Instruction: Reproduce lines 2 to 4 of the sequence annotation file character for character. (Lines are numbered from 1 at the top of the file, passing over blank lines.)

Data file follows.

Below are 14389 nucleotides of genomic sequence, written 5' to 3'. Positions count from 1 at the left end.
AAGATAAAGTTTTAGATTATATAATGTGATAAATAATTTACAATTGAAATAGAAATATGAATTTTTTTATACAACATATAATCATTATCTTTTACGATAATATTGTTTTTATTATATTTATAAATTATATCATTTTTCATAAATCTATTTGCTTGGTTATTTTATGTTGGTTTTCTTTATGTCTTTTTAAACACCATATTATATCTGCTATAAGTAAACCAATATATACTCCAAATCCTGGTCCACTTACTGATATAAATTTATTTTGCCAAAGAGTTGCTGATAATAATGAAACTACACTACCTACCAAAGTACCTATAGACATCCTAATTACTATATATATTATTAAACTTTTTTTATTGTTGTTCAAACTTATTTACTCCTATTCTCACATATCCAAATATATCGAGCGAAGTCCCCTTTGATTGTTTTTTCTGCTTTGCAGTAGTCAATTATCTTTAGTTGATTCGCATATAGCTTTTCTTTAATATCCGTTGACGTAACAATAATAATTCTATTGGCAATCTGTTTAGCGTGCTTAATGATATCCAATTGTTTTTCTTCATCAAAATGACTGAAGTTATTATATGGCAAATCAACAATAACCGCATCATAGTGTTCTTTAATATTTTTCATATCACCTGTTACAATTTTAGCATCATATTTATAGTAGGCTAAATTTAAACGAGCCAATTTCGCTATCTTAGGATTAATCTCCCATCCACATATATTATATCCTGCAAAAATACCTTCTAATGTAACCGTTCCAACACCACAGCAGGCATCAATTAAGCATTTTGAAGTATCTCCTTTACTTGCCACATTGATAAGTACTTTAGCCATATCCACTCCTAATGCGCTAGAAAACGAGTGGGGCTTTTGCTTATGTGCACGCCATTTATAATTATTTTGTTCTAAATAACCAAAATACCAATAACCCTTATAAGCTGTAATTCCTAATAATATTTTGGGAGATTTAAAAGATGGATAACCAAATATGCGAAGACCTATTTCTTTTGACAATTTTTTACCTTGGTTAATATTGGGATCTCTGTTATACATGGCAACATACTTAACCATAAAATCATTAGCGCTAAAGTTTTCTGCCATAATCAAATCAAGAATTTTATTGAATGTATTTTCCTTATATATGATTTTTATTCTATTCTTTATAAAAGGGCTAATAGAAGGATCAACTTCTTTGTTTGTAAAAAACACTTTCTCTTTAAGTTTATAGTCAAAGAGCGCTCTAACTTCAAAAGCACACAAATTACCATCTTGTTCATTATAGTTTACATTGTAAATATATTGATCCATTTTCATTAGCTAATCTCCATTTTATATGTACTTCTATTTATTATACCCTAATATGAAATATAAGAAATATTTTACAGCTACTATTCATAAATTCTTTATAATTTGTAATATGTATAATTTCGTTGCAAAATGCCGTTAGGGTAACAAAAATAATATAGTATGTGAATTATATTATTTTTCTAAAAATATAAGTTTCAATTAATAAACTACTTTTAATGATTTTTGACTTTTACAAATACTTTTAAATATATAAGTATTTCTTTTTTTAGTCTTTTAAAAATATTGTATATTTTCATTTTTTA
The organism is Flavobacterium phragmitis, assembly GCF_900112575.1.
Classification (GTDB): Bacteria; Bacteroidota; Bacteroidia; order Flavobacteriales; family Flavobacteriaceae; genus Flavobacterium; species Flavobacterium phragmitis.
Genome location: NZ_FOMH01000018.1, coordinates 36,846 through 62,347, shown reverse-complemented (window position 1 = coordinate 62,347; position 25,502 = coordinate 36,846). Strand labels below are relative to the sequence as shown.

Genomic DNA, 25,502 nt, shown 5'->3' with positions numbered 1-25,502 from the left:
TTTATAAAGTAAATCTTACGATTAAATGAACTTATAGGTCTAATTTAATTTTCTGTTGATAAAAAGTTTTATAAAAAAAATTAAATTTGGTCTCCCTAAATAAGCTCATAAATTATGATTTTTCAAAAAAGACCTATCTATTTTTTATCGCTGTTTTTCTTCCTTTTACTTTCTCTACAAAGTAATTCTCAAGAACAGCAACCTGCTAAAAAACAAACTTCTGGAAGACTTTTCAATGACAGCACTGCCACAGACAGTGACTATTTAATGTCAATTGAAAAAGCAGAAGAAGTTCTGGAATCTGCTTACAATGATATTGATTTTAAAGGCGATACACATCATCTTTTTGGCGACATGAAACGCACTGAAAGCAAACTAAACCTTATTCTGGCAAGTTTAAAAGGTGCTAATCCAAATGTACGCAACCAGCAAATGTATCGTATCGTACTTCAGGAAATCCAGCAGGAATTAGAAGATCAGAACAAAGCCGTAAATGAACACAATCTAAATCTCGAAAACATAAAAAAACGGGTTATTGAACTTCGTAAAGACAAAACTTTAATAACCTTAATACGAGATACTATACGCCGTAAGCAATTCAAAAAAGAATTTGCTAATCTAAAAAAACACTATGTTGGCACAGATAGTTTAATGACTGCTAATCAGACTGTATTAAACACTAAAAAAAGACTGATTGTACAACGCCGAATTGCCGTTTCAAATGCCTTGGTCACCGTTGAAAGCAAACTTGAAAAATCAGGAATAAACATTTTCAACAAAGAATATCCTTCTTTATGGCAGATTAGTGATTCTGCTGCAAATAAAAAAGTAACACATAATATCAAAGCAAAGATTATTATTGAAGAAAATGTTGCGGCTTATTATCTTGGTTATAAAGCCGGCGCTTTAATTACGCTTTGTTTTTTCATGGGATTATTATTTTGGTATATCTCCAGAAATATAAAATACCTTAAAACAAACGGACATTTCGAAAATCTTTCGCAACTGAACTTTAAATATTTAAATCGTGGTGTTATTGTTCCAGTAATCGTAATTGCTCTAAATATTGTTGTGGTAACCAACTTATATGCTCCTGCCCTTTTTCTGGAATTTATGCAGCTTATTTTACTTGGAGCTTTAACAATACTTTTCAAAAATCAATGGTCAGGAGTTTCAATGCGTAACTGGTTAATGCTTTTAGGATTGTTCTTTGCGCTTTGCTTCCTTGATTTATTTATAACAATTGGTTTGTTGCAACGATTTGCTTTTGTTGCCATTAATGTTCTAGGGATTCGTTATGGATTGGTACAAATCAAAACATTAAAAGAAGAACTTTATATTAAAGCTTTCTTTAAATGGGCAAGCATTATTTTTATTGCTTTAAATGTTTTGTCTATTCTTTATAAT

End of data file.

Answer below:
AAGATAAAGTTTTAGATTATATAATGTGATAAATAATTTACAATTGAAATAGAAATATGAATTTTTTTATACAACATATAATCATTATCTTTTACGATAATATTGTTTTTATTATATTTATAAATTATATCATTTTTCATAAATCTATTTGCTTGGTTATTTTATGTTGGTTTTCTTTATGTCTTTTTAAACACCATATTATATCTGCTATAAGTAAACCAATATATACTCCAAATCCTGGTCCACTTACTGATATAAATTTATTTTGCCAAAGAGTTGCTGATAATAATGAAACTACACTACCTACCAAAGTACCTATAGACATCCTAATTACTATATATATTATTAAACTTTTTTTATTGTTGTTCAAACTTATTTACTCCTATTCTCACATATCCAAATATATCGAGCGAAGTCCCCTTTGATTGTTTTTTCTGCTTTGCAGTAGTCAATTATCTTTAGTTGATTCGCATATAGCTTTTCTTTAATATCCGTTGACGTAACAATAATAATTCTATTGGCAATCTGTTTAGCGTGCTTAATGATATCCAATTGTTTTTCTTCATCAAAATGACTGAAGTTATTATATGGCAAATCAACAATAACCGCATCATAGTGTTCTTTAATATTTTTCATATCACCTGTTACAATTTTAGCATCATATTTATAGTAGGCTAAATTTAAACGAGCCAATTTCGCTATCTTAGGATTAATCTCCCATCCACATATATTATATCCTGCAAAAATACCTTCTAATGTAACCGTTCCAACACCACAGCAGGCATCAATTAAGCATTTTGAAGTATCTCCTTTACTTGCCACATTGATAAGTACTTTAGCCATATCCACTCCTAATGCGCTAGAAAACGAGTGGGGCTTTTGCTTATGTGCACGCCATTTATAATTATTTTGTTCTAAATAACCAAAATACCAATAACCCTTATAAGCTGTAATTCCTAATAATATTTTGGGAGATTTAAAAGATGGATAACCAAATATGCGAAGACCTATTTCTTTTGACAATTTTTTACCTTGGTTAATATTGGGATCTCTGTTATACATGGCAACATACTTAACCATAAAATCATTAGCGCTAAAGTTTTCTGCCATAATCAAATCAAGAATTTTATTGAATGTATTTTCCTTATATATGATTTTTATTCTATTCTTTATAAAAGGGCTAATAGAAGGATCAACTTCTTTGTTTGTAAAAAACACTTTCTCTTTAAGTTTATAGTCAAAGAGCGCTCTAACTTCAAAAGCACACAAATTACCATCTTGTTCATTATAGTTTACATTGTAAATATATTGATCCATTTTCATTAGCTAATCTCCATTTTATATGTACTTCTATTTATTATACCCTAATATGAAATATAAGAAATATTTTACAGCTACTATTCATAAATTCTTTATAATTTGTAATATGTATAATTTCGTTGCAAAATGCCGTTAGGGTAACAAAAATAATATAGTATGTGAATTATATTATTTTTCTAAAAATATAAGTTTCAATTAATAAACTACTTTTAATGATTTTTGACTTTTACAAATACTTTTAAATATATAAGTATTTCTTTTTTTAGTCTTTTAAAAATATTGTATATTTTCATTTTTTA
The organism is Flavobacterium phragmitis, assembly GCF_900112575.1.
Classification (GTDB): Bacteria; Bacteroidota; Bacteroidia; order Flavobacteriales; family Flavobacteriaceae; genus Flavobacterium; species Flavobacterium phragmitis.